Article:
We’ve crossed the six-month threshold for 2010. Halfway home. Has it been a good year for San Diego sports so far?
Our city has celebrated a championship and a near-title, the local nine is shockingly in first place, and March Madness brings back some great memories.
We can only hope the Chargers and Padres will fill the second half of the year with even greater moments, the types of which only a professional, major sporting championship could provide. Certainly the Bolts left us with our worst memory so far of 2010, Shonn Greene’s scamper to the end zone, with Antonio Cromartie in his wake.
By year’s end, we’ll undoubtedly have a Top-10 list of San Diego sporting highlights. But six months in, why not cut things in half and bring you the Top 5 moments of the San Diego sports scene?
5) SDSU men upset New Mexico and UNLV, win MWC Tournament
The Aztecs, who won the MWC Tournament, provided one of the best sports moments of 2010 so far. (AP Photo/Laura Rauch)
Heading into Las Vegas, the Aztecs appeared to be on the outside of the NCAA bubble looking in. Without any marquee road or non-conference wins to point to, SDSU had the sheen of yet another 20-win NIT squad. Running the table, in Vegas, seemed like the only sure option to make it to the NCAA Tournament.
So, the Aztecs went ahead and won the whole damn thing.
You might have forgotten by now, but the glorious dance to March Madness started with a near-stumble. SDSU fell behind Colorado State 7-0 in the MWC tourney opener, and needed two free throws from D.J. Gay in the final 10 seconds to edge the Rams 72-71. Keep in mind, this was an Aztecs team that did NOT make free throws (they missed 10 in the CSU game), and Gay had already missed in a similar key spot at New Mexico earlier in the year. But, in what was to become the best run of his Aztecs career, Gay rose to the occasion and lifted the Aztecs into the semis.
This is where the odds-makers were sure the run would end, as San Diego State faced 8th-ranked New Mexico. Behind 28 points from Billy White and another key late shot from Gay, this time a three pointer, SDSU sprung the 72-69 upset and moved off the bubble and into the “last four in” column in the never-ending bracketologists’ predictions.
But could you ever truly trust the NCAA selection committee to do the right thing and select San Diego State? Steve Fisher’s boys left nothing to chance, taking down UNLV on their home court 55-45 behind a 16 point, 21 rebound performance from precocious freshman Kawhi Leonard.
The Aztecs wound up traveling all the way across the country to Providence to face Tennessee, and gave the Volunteers quite a tussle before falling 62-59. With all five starters and even more bench depth returning, the Aztecs are now a sexy Top-25 pick for the upcoming season, and we can dream of their adding to the list of great memories in 2011.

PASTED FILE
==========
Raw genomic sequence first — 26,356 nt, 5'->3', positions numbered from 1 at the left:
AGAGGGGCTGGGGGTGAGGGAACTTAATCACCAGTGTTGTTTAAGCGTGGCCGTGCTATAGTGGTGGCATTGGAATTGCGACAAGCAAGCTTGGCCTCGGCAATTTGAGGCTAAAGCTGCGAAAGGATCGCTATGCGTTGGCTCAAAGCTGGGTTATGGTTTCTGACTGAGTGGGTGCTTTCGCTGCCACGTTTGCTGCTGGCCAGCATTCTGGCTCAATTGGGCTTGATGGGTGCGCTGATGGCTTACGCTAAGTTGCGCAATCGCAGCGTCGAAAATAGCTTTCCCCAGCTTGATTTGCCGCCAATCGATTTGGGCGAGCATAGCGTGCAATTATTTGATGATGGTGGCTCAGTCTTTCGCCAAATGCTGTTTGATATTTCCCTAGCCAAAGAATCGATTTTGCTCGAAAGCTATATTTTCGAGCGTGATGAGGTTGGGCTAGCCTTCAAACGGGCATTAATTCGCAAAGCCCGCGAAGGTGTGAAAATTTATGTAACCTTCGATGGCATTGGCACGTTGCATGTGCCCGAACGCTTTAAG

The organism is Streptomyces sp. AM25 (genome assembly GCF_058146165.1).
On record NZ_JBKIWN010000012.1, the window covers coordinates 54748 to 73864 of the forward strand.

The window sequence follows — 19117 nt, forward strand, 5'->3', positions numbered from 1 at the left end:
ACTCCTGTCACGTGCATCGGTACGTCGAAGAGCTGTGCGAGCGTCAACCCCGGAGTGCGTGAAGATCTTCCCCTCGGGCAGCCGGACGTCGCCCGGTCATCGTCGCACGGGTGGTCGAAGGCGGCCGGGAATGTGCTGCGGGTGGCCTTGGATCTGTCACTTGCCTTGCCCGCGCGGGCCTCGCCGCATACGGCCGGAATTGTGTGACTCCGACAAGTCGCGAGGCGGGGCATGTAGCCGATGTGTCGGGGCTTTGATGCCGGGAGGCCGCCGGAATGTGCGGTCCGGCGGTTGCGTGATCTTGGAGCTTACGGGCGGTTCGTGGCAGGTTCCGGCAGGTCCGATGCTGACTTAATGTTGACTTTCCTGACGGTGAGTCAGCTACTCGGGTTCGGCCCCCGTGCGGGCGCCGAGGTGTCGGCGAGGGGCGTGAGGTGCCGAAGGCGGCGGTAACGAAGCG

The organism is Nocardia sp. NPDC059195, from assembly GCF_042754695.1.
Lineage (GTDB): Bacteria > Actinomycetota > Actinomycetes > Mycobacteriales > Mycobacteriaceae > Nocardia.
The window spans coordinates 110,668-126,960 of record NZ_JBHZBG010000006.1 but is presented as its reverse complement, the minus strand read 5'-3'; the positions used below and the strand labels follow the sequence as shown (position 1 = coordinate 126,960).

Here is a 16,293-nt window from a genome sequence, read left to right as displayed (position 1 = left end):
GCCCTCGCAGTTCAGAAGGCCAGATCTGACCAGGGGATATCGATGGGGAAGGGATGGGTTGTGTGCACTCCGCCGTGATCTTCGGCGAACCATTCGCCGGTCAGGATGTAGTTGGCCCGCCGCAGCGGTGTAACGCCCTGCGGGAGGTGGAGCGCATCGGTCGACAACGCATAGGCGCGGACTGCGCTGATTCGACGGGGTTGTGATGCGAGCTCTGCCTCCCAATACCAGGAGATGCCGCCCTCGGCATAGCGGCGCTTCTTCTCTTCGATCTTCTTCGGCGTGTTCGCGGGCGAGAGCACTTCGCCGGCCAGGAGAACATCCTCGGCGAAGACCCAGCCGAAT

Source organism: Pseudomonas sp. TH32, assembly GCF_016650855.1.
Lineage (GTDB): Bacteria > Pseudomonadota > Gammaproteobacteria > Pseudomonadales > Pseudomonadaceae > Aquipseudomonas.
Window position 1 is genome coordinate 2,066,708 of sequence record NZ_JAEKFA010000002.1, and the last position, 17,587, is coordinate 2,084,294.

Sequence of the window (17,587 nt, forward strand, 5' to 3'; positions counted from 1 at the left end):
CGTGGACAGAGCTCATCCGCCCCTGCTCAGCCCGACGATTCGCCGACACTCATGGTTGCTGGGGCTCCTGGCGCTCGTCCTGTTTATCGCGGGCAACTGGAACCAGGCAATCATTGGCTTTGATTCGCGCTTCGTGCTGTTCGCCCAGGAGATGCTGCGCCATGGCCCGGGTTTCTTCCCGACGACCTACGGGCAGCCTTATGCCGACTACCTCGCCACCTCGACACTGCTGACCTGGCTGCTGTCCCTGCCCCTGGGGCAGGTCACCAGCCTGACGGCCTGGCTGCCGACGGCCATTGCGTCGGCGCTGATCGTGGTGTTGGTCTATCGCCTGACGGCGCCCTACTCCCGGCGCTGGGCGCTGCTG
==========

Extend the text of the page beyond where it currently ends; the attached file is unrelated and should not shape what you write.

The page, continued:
4) Padres beat Mets 5-1 in 11 innings on Adrian Gonzalez grand slam
Only one Padres moment on the list? Is this another snub?
Understand, it’s hard for me to compare any single game in the first half of a regular season with a championship moment like those which dot this list. And we don’t know yet how the Padres’ story will end in 2010.
But it’s been a magical ride so far, as San Diego has exceeded everyone’s expectations (including our own) by leaping out to a 48-33 mark at the halfway point of the season. They’ve done it with elite pitching, benefiting from surprisingly airtight defense. Having already played 30 one-run games, the Padres have gone an MLB-best 19-11 in those affairs.
And if I were to pick one game which encapsulates what the Padres have been about this season, June 2nd would fit the bill. In this one game, San Diego managed to feature every highlight of their remarkable first half.
The Padres got elite pitching, with Clayton Richard working six strong innings, allowing just one run. Their bullpen troika of Luke Gregerson, Mike Adams and Heath Bell all appeared in the game, combining to allow just one hit over three innings with three strikeouts.
The Padres played great defense, with David Eckstein knocking down a ball that would have scored an extra run for the Mets. San Diego scuffled offensively (also highly representative of their first half), spinning their wheels against a struggling Johan Santana, who needed more than 120 pitches to work through seven frames.